3 Study Area and Methods On November 8 and November 10, 2004, we resampled the vegetated coastal locations visited by Vittor and Associates in 2002 to assess changes in seagrass distribution that may have occurred as a result of the effects of Hurricane Ivan. We divided the Alabama Coast into three zones Grand Bay, Mobile Bay (including Mississippi Sound east of Grand Bay), and Perdido Bay and resurveyed all coastal locations found to support SAV (either shoalgrass or turtlegrass) by Vittor and Associates (2003). In addition, we selected two areas that were found to contain newly discovered occurrences or species of SAV for more intensive study. These sites included several locations on the west end of Dauphin Island found to support seagrass for the first time, and a location in Little Lagoon, where turtlegrass was reported for the first time in Alabama by Vittor and Associates (2003). Using a Garmin GPS that can provide position accuracy to less than three meters when receiving WAAS corrections, we located the stations reported in the Vittor and Associates (2003) report. At each of these locations, we recorded data on SAV species composition and abundance as measured by a quick visual assessment (presence/ absence; sparse/ dense) and collected a core sample of seagrass from each location where it is present to obtain an accurate seagrass shoot density. At stations where it appeared that there was a loss, we examined the surrounding area to verify complete bed loss of the area. If seagrass was present nearby (within a few meters), we collected a core sample and recorded the GPS coordinates. These samples were then archived at DISL for future reference as voucher specimens. Results and Discussion The Vittor and Associates (2003) survey found seagrass at 44 marine coastal stations that were used to ground-truth aerial photography within our three zones (Grand Bay, Mobile Bay (including Mississippi Sound east of Grand Bay), and Perdido Bay). We resurveyed these 44 stations (Figure 1) after Hurricane Ivan passed over the area and found that 36 stations were still populated with seagrass (Figures 2-4). Vittor and Associates reported that Halodule wrightii (shoal grass) was the species most often found at these stations. Our results agreed that H. wrightii was the dominant species; however, we found that at 47% of the stations (17 stations), another species of seagrass, Ruppia maritima (widgeon grass), was also present (Figures 2-4). Two areas of interest in this re-survey were the northwestern end of Dauphin Island and Little Lagoon. Halodule wrightii was reportedly found in small, isolated patches along the northwestern end of Dauphin Island by reported by Vittor and Associates (2003). We did not find any evidence of H. wrightii in this area. In 2002, Vittor and Associates reported Thalassia testudinum (turtle grass) for the first time in Little Lagoon, Alabama. Our re-survey of the area confirmed the presence of this bed. 2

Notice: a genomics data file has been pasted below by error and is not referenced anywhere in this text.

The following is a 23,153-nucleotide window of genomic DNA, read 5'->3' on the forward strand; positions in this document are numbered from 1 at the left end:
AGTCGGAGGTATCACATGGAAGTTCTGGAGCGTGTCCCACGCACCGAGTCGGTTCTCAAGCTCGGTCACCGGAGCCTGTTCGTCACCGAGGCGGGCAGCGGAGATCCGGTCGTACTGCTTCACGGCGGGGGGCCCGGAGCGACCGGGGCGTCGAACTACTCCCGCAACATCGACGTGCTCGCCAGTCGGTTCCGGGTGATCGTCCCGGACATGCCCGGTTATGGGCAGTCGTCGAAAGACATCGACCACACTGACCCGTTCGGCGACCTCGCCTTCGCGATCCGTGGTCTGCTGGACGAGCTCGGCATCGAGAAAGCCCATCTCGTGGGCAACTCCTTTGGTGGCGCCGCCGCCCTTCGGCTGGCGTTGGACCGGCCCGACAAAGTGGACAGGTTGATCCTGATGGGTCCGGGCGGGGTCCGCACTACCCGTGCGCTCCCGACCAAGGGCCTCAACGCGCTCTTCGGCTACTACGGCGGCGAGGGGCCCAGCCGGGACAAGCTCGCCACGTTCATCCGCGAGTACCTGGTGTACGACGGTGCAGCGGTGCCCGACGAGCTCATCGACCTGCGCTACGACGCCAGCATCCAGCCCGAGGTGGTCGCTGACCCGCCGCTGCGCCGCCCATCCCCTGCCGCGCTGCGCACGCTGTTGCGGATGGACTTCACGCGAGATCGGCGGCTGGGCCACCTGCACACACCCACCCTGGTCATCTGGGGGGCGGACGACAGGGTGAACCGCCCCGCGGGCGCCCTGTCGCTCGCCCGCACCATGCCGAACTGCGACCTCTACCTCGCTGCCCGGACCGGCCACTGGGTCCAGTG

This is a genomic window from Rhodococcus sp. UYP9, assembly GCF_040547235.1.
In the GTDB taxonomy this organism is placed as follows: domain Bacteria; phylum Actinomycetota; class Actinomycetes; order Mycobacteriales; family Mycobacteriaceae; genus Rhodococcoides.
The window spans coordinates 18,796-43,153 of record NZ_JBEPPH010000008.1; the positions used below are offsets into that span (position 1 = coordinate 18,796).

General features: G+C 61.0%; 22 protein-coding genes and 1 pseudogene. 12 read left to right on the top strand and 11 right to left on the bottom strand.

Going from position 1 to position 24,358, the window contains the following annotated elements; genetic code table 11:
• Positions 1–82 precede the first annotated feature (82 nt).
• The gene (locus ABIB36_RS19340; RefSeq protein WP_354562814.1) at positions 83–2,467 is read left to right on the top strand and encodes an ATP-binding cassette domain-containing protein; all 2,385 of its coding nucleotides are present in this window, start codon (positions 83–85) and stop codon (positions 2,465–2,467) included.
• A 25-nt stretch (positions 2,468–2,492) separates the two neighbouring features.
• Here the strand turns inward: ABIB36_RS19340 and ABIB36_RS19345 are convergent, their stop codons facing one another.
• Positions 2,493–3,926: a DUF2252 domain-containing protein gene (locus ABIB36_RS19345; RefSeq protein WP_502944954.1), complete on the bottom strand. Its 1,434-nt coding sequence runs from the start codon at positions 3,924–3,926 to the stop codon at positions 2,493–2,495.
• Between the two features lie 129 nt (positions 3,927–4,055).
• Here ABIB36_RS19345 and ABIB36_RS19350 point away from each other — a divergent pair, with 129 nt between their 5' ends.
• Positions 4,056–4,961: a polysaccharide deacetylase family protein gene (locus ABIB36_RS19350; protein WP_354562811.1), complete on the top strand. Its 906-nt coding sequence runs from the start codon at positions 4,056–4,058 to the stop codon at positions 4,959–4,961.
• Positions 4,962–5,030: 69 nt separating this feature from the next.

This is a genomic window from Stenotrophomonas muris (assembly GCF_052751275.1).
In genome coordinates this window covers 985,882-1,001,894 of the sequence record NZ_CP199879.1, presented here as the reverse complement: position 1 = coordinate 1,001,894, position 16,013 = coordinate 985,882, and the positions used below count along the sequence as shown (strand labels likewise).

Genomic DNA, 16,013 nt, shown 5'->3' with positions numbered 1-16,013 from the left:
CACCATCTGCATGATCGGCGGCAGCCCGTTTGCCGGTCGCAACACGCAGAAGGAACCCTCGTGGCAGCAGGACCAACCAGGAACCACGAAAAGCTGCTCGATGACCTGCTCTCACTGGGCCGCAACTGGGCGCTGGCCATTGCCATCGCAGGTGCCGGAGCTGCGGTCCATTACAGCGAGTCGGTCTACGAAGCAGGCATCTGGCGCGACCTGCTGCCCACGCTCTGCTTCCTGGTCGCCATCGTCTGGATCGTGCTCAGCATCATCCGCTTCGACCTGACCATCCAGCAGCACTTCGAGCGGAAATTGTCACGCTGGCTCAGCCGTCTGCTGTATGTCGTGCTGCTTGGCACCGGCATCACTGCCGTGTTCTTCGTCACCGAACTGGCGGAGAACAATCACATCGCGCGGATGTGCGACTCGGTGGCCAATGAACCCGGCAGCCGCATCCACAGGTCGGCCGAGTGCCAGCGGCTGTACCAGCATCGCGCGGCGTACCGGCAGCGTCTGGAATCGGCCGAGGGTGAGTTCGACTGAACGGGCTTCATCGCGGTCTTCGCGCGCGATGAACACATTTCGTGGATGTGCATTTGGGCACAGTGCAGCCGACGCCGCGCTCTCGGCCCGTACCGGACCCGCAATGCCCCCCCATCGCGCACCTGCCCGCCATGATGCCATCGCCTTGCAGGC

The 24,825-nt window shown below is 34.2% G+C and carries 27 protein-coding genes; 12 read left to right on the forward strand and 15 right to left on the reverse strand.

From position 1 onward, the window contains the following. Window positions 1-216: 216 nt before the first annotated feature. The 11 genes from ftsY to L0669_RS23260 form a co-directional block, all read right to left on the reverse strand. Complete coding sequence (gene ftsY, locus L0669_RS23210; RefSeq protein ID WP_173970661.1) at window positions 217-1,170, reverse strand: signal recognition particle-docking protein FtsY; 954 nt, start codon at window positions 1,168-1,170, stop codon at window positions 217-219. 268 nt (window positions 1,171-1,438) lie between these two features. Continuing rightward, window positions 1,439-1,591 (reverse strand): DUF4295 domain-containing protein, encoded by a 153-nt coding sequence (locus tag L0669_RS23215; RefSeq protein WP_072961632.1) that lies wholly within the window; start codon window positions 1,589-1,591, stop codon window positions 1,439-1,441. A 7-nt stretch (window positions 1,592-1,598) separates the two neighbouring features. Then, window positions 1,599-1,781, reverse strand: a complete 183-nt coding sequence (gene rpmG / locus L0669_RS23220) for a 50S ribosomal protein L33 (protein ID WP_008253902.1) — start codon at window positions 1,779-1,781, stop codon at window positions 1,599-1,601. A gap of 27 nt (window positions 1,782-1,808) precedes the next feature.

4 The west end of Dauphin Island, Little Lagoon and Perdido Bay were heavily impacted by Hurricane Ivan and were considered likely to have experienced seagrass damage or loss. We did not see a large loss of seagrass at Little Lagoon or Perdido Bay; however, due to the shifting sediment conditions at the west end of Dauphin Island, we were not surprised at the loss of seagrass in this area. The absence of shoal grass at five sites in the Perdido Bay area was of slight concern. We cannot say with 100% accuracy that there was a loss, due to the limitations of the GPS. It is quite possible that the sites had small patches of seagrass that were not seen because the position of the GPS was as much as 3 meters away from the intended location. This concern could be resolved by looking at more current aerial photography of the area. Recovery of seagrass and recolonization after losses are rare, and destruction of seagrass habitat may have long-term consequences for sediment stability and production of economically important finfish and shellfish (Williams and Heck 2001). For this reason, many coastal states with substantial seagrass resources assess the distribution and abundance of seagrass meadows every few years. Given the well recognized importance of seagrasses as nursery habitats for shrimp, crabs and finfish (Heck et al. 2003), we recommend that a survey of seagrass resources in coastal Alabama be conducted at least every three years. Literature Cited Cambridge, M.A., A.W. Chiffings, C. Brittan, L. Moore, and A.J. McComb, The loss of seagrass in Cockburn Sound, Western Australia. II. Possible causes of seagrass decline. Aquat. Bot., Vol. 24, pp Dawes, C.J., R.C. Phillips, and G. Morrison Seagrass Communities of the Gulf Coast of Florida: Status and Ecology. Florida Fish and Wildlife Conservation Commission Fish and Wildlife Research Institute and the Tampa Bay Estuary Program. St. Petersburg, FL. iv + 74 pp. Dennison, W.C., R.J. Orth, K.A. Moore, J.C. Stevenson, V. Carter, S. Kollar, P.W. Bergstrom, and R.A. Batiuk, Assessing water quality with submerged aquatic vegetation. BioScience, Vol. 161, pp Heck, K.L. Jr. and R.J. Orth Seagrass habitats: The roles of habitat complexity, competition and predation in structuring associated fish and motile macroinvertebrate assemblages. Pp In: V. S. Kennedy, (Ed.). Estuarine perspectives. Academic Press, NY. Heck, K. L. Jr., M.J. Sullivan, J.M. Zande and C.A. Moncreiff An ecological analysis of Seagrass meadows of the Gulf Islands National Seashore. Final Report to the National Park Service, Gulf Islands National Seashore. 378 p. 3